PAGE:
There many possible types of drug-target interactions, because there are a surprising number of ways in which drugs and their targets can associate with one another. These relationships are expressed as polypharmacology and polyspecificity. Polypharmacology is the capability of a given drug to exhibit activity with respect to multiple drug targets, which are not necessarily in the same activity class. Adverse drug reactions ('side effects') are its principal manifestation, but polypharmacology is also playing a role in the repositioning of existing drugs for new therapeutic indications. Polyspecificity, on the other hand, is the capability of a given target to exhibit activity with respect to multiple, structurally dissimilar drugs. That these concepts are closely related to one another is, surprisingly, not well known. It will be shown in this work that they are, in fact, mathematically related to one another and are in essence 'two sides of the same coin'. Hence, information on polypharmacology provides equivalent information on polyspecificity, and vice versa. Networks are playing an increasingly important role in biological research. Drug-target networks, in particular, are made up of drug nodes that are linked to specific target nodes if a given drug is active with respect to that target. Such networks provide a graphic depiction of polypharmacology and polyspecificity. However, by their very nature they can obscure information that may be useful in their interpretation and analysis. This work will show how such latent information can be used to determine bounds for the degrees of polypharmacology and polyspecificity, and how to estimate other useful features associated with the lack of completeness of most drug-target datasets.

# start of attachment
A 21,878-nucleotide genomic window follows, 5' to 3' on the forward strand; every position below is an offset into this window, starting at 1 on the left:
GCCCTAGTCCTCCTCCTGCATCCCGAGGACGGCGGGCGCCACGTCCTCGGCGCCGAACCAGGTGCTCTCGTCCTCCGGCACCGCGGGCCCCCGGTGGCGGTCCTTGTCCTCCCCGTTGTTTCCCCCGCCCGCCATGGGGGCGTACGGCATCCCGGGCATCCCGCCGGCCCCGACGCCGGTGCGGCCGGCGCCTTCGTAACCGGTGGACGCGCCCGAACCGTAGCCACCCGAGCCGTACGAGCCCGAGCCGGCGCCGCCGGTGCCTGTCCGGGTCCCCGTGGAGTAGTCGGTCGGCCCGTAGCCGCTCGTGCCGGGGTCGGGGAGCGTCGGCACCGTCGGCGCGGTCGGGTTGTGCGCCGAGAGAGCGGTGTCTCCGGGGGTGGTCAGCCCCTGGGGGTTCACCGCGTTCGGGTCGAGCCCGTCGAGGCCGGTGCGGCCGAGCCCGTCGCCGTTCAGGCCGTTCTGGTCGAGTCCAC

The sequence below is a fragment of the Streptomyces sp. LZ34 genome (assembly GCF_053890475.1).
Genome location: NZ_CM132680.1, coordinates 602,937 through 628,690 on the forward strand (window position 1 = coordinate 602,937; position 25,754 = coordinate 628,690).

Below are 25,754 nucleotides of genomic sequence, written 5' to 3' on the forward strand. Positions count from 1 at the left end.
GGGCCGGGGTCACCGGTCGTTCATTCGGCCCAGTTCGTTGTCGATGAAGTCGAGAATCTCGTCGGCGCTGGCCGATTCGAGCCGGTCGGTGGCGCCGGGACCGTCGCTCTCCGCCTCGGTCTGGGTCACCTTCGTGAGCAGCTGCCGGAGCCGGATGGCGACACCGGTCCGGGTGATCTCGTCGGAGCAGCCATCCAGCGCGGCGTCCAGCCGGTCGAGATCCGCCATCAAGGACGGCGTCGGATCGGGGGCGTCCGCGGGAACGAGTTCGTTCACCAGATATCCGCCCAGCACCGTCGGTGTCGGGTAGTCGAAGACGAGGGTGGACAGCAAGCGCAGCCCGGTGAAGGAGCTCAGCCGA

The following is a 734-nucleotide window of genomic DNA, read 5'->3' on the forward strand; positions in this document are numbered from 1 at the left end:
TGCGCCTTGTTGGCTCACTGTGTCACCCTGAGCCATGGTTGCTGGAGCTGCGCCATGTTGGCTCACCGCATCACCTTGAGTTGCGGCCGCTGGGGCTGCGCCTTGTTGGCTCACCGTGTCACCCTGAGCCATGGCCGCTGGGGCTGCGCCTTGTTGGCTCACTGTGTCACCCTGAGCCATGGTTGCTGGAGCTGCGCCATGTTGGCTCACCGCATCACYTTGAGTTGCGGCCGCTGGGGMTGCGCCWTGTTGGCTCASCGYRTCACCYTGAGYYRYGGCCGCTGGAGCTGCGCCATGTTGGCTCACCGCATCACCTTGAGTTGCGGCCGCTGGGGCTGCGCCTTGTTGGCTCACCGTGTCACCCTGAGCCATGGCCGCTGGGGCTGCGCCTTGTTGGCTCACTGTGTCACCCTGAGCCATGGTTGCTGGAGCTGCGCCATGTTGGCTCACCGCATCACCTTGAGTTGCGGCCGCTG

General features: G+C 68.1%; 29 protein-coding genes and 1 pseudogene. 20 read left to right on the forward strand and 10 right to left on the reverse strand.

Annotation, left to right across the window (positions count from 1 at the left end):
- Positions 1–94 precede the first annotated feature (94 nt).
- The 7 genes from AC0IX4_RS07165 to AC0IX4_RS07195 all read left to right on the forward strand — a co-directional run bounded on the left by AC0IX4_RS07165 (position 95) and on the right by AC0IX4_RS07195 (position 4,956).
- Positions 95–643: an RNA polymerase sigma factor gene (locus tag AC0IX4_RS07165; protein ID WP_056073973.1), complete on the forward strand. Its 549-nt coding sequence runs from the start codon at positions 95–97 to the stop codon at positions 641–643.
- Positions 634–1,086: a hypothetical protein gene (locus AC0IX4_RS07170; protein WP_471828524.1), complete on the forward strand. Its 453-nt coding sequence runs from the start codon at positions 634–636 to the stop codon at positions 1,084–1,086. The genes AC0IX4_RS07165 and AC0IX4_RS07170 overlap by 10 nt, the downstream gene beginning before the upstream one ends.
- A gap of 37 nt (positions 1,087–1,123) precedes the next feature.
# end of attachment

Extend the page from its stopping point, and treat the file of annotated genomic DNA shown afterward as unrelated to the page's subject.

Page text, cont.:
- Bipartite networks
- Drug targets
- Latent information
ASJC Scopus subject areas
- Immunology and Microbiology(all)
- Biochemistry, Genetics and Molecular Biology(all)
- Pharmacology, Toxicology and Pharmaceutics(all)